From Goodreads: Panic began as so many things do in Carp, a dead-end town of 12,000 people in the middle of nowhere: because it was summer, and there was nothing else to do.
never thought she would compete in Panic, a legendary game played by
graduating seniors, where the stakes are high and the payoff is even
higher. She’d never thought of herself as fearless, the kind of person
who would fight to stand out. But when she finds something, and someone,
to fight for, she will discover that she is braver than she ever
Dodge has never been afraid of Panic. His secret will
fuel him, and get him all the way through the game, he’s sure of it. But
what he doesn't know is that he’s not the only one with a secret.
Everyone has something to play for.
For Heather and Dodge, the
game will bring new alliances, unexpected revelations, and the
possibility of first love for each of them—and the knowledge that
sometimes the very things we fear are those we need the most.
Thoughts: I was looking for a new audio and I remembered this one from Shelia's blog, so I took a chance, signed up at audible.com and downloaded it. Glad I did.
Panic is about so much more than the game. Each player has their reasons for entering - for some it's the glory, for some it's the money, for some it's their only ticket out of town.The town is small, dying and almost everyone wants to get out. There is a hint of desperation to the town and it's younger inhabitants - escape now or end up stuck here forever.
As well as Dodge and Heather, there is Natalie, Heather's best friend and Dodge's crush and Bishop, another close friend of Heather's. As supporting characters, Nat and Bishop are incredibly well formed. They are three dimensional and have their own little stories going on. I picked Bishop's secret fairly early on, but it in no way detracted from the story for me.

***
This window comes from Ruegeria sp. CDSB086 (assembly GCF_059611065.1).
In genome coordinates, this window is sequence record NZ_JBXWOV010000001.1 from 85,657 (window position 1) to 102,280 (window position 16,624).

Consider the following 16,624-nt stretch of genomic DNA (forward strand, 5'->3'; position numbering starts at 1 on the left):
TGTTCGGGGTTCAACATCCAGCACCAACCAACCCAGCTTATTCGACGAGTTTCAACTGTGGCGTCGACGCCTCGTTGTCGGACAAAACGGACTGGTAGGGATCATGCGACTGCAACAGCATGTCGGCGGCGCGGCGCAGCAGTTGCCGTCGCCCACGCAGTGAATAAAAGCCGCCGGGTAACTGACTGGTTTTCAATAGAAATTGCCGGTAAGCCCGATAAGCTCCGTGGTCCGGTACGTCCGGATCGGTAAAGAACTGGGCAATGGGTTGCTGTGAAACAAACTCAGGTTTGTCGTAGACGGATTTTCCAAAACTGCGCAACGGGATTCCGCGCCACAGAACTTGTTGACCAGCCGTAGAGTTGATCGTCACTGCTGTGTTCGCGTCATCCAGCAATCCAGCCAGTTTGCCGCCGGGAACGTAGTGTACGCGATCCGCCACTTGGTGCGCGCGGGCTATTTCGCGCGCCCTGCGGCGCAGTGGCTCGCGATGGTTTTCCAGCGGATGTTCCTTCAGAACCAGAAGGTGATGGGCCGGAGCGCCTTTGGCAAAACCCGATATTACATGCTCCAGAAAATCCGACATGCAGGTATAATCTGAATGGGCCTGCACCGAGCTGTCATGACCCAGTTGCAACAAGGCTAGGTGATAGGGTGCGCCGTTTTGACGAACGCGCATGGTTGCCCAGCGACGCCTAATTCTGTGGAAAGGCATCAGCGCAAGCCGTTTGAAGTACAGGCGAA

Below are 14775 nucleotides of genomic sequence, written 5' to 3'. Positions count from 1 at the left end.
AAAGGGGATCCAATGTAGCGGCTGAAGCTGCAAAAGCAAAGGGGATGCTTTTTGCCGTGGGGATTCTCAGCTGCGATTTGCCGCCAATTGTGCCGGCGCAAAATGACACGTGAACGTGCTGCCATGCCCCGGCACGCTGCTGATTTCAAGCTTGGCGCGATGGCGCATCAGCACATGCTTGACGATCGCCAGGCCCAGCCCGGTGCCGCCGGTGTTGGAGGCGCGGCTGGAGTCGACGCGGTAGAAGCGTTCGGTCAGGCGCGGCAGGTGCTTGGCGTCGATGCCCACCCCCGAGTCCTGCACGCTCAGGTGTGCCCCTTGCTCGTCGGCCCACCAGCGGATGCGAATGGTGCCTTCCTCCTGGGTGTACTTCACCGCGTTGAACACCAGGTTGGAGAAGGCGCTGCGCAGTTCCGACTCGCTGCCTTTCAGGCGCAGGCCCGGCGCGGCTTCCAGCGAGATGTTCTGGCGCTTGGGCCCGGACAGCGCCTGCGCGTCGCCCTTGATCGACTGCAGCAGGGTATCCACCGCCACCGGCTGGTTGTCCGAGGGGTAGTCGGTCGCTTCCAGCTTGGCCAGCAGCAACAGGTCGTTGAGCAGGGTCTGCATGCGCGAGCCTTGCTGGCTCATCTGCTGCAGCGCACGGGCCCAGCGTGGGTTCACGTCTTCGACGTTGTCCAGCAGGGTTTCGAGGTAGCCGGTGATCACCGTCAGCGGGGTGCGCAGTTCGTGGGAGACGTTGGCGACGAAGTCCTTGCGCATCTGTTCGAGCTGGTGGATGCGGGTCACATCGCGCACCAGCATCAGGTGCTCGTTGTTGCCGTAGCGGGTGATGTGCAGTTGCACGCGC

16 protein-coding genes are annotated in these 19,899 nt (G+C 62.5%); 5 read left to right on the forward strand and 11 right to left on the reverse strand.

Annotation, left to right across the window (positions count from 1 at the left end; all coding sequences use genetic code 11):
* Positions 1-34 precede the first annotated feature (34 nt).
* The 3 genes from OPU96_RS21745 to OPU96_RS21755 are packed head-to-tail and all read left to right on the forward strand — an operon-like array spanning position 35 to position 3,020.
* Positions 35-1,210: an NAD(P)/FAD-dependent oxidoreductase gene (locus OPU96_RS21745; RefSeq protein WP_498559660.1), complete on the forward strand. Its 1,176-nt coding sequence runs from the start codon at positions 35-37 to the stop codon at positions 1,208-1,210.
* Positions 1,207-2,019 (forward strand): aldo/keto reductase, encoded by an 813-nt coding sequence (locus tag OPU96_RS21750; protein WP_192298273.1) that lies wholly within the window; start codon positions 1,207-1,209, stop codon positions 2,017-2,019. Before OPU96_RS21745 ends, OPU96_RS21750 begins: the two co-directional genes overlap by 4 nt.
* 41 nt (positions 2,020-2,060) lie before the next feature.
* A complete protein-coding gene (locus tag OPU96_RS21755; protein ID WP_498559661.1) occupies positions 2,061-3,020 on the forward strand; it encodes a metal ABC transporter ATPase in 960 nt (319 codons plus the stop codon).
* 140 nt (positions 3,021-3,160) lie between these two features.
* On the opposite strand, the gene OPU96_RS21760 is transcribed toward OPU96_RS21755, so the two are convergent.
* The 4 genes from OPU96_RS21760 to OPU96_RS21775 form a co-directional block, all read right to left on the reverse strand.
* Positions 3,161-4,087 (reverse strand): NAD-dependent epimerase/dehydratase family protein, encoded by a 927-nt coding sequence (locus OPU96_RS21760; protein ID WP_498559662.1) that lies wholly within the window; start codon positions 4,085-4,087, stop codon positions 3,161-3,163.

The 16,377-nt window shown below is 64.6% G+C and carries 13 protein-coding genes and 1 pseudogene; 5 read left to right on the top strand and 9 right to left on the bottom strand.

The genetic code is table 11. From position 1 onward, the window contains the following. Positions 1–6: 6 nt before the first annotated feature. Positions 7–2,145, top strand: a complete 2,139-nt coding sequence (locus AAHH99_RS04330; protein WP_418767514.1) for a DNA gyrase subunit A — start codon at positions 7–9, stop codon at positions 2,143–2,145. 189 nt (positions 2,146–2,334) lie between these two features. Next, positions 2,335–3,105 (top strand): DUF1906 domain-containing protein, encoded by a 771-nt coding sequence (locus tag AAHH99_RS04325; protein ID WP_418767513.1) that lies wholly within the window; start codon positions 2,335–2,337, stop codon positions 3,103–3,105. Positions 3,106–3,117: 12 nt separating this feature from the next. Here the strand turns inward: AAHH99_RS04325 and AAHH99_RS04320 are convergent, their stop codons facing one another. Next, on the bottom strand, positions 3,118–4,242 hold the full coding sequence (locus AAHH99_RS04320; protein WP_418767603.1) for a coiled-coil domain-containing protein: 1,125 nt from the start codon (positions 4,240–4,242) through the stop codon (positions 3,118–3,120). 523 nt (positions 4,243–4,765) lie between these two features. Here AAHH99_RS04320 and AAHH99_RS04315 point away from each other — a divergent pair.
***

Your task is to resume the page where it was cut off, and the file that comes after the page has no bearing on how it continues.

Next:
The adult characters were mostly in the background (as they often are in YA books), but were a lot more fleshed out that a lot of adults in YA fiction.
As the game progresses, the stakes become higher and the challenges more dangerous. Oliver cleverly reflects the tension in the disintegrating relationships of the characters. Like the games highs and lows of completing a challenge and then having to wait nervously for the next note, the relationships in the book between friends and family ebb and flow as the tension builds and releases. Panic is not just about the game, it's about testing friendships, loyalty, value and courage in all part of your life. You could read it just for the game, but you would be missing out on so much more.
Most probably one of the most appealing aspects of Panic is the fact it's a stand alone YA book written by an author who has a proven track record with a series (Oliver also wrote the popular Delirium series). I haven't read the series (but am more likely to now) but it seems to me that these days it's rare for a series author to also write stand alone stories. It also appears that Delirium is more of a dystopian where I would class Panic as a contemporary novel - again nice to see an author able to write in more than one genre.
If I had one criticism of Panic it is how the rest of the town seems fairly oblivious or indifferent to a game which places the contestants in constant and real danger. The collection of the pot is also hard to swallow. (all students in the high school pay $1 every school day into the pot - no exceptions, collection will be made.) To Oliver's credit though, she spends very little time on this, preferring instead to immerse you in the competition so you really don't care too much about the discrepancies.
In short, Panic is the best YA (not including the CBC short list) I've read since the Hunger Games. (and while we're on the Hunger Games, I have heard comparisons between it and Panic. I don't understand why. Apart from the game aspect, completely different!)